Malorie Blackman has written the seventh short story in a range celebrating Doctor Who’s 50th anniversary.
Puffin Books have been publishing the 11-part series as ebooks every month since January 23, with the final installment due to arrive on November 23, the date of the Eleventh Doctor’s anniversary adventure.
For July, newly appointed Children’s Laureate Blackman has contributed The Ripple Effect, which sees the Seventh Doctor and his companion, Ace, battle Daleks with a difference – they’re peace-loving.
A teaser for the book says that upon encountering these friendly Daleks, the Doctor, “ever suspicious of his arch-enemies’ motives, learns of a threat that could literally tear the universe apart”.
Blackman, who has “loved Doctor Who” since childhood, said that she agreed immediately when she was asked to be part of the anniversary series.
Here is the link to the original Telegraph interview with Malorie Blackman as summarised by MailOnline in a previous post:
Malorie Blackman, the newly-appointed children’s laureate and writer of teenage fiction, said youngsters ought to read about sex within the safe confines of a book rather than through “innuendo and porn”.
She told the Telegraph giving children challenging themes would allow them to process it within a “safe” context rather than turning to damaging and “brutalising” images.
Her arguments were echoed by author and Carnegie Medal-winner Melvin Burgess, who said there should be “no actual limits” to the subjects covered in teenage fiction.
Blackman, author of Pig Heart Boy, Noble Conflict and the Naughts and Crosses series, said it was important to remember teenagers would get their information “from somewhere”.
“The thing about it is that if you have books for teenagers, you present these ideas within a kind of safe setting,” she said.
This Mail Online piece refers to an interview in the Daily Telegraph – I am trying to find a link to the original piece… Meanwhile, here is the Mail’s summary:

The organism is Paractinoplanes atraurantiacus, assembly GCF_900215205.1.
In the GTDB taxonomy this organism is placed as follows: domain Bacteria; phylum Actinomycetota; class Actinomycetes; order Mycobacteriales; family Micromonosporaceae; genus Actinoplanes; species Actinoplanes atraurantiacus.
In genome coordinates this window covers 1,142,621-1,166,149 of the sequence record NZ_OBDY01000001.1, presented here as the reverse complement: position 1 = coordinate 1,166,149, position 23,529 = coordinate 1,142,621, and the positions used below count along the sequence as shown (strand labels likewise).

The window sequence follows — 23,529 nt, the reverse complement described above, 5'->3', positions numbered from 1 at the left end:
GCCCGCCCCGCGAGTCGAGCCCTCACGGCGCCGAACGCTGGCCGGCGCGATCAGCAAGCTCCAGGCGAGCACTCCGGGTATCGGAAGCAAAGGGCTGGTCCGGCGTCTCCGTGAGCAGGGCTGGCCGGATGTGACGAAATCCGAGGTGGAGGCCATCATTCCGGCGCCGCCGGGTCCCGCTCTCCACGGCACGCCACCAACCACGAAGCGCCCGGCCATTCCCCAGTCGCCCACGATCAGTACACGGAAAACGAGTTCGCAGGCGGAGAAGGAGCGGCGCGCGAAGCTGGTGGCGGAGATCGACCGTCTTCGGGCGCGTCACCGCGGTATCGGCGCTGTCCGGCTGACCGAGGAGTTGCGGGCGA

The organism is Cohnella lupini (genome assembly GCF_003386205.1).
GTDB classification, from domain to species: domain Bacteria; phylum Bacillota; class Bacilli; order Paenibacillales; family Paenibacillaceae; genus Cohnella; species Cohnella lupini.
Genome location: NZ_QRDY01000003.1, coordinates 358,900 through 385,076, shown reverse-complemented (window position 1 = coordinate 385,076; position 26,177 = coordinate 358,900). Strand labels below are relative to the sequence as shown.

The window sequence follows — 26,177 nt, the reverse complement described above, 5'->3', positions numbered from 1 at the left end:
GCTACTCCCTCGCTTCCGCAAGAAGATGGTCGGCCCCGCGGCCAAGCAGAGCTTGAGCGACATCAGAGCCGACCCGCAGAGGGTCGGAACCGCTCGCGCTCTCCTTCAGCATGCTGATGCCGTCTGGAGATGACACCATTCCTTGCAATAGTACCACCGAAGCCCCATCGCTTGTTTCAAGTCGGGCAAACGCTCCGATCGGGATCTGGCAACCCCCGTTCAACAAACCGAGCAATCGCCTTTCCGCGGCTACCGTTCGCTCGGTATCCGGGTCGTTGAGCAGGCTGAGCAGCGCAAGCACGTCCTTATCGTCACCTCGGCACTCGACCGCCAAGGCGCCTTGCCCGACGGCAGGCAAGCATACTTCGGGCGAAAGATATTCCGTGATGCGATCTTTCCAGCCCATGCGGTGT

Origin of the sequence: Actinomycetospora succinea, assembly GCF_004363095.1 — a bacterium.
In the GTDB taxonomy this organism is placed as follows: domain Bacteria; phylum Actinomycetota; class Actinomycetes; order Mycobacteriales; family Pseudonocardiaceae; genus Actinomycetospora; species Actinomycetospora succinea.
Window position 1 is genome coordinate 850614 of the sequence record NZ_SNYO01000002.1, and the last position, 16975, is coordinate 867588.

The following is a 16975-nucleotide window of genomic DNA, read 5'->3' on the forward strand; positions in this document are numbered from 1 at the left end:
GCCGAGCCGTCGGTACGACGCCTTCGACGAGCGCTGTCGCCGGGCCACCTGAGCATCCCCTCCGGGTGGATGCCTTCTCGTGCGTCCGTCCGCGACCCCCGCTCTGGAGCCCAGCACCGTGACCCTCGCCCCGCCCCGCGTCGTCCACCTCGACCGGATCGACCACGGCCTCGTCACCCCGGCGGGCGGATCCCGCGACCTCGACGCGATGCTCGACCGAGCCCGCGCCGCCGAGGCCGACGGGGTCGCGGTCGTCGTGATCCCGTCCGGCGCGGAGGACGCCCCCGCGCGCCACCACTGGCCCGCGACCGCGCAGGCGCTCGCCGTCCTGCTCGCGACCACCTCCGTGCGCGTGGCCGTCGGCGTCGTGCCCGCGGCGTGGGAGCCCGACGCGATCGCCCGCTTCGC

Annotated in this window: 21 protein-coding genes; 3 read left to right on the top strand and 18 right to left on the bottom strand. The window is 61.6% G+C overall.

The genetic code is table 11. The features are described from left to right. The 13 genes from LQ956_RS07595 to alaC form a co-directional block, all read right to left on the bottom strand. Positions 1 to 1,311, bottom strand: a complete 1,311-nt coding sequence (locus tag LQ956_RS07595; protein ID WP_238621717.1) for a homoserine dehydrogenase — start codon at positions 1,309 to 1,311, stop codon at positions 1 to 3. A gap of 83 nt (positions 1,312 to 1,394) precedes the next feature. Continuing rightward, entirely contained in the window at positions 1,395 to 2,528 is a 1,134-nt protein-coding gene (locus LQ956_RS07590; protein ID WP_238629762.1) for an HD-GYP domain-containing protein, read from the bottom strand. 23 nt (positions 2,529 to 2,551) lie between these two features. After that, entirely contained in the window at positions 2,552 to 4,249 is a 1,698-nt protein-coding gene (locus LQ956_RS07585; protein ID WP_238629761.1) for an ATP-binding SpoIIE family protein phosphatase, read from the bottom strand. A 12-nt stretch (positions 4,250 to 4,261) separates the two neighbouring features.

Children’s laureate calls for more sex scenes in books for teenagers to stop them turning to ‘brutalising’ online porn to learn more
Malorie Blackman said that fictional sex allows children to learn safely
She called for books that deal with relationships and first-time sex
The Pig Heart Boy author was made children’s laureate earlier this month
Her calls were echoed by fellow author Melvin Burgess
A long profile of the new Children’s Laureate, by Susanna Rustin, in which Malorie Blackman pledges to pay more attention to teenagers than her predecessors
"I think younger children have been incredibly well served by the laureates we’ve had, but maybe teenagers haven’t had as much of a look-in, so I’m looking forward to redressing the balance," she said.
Good to see the new Laureate’s role and words being listened to and taken seriously from the off.
In this interesting piece, Howard Jacobson considers two of Malorie Blackman’s statements:
The first is: “I still remember feeling I was totally invisible in the world of literature.” And the second: “I understand you need to learn about Henry VIII, but when I was young I wanted to learn about something that felt more relevant.”
Jacobson politely but convincingly picks these statements apart to reveal a profound disagreement.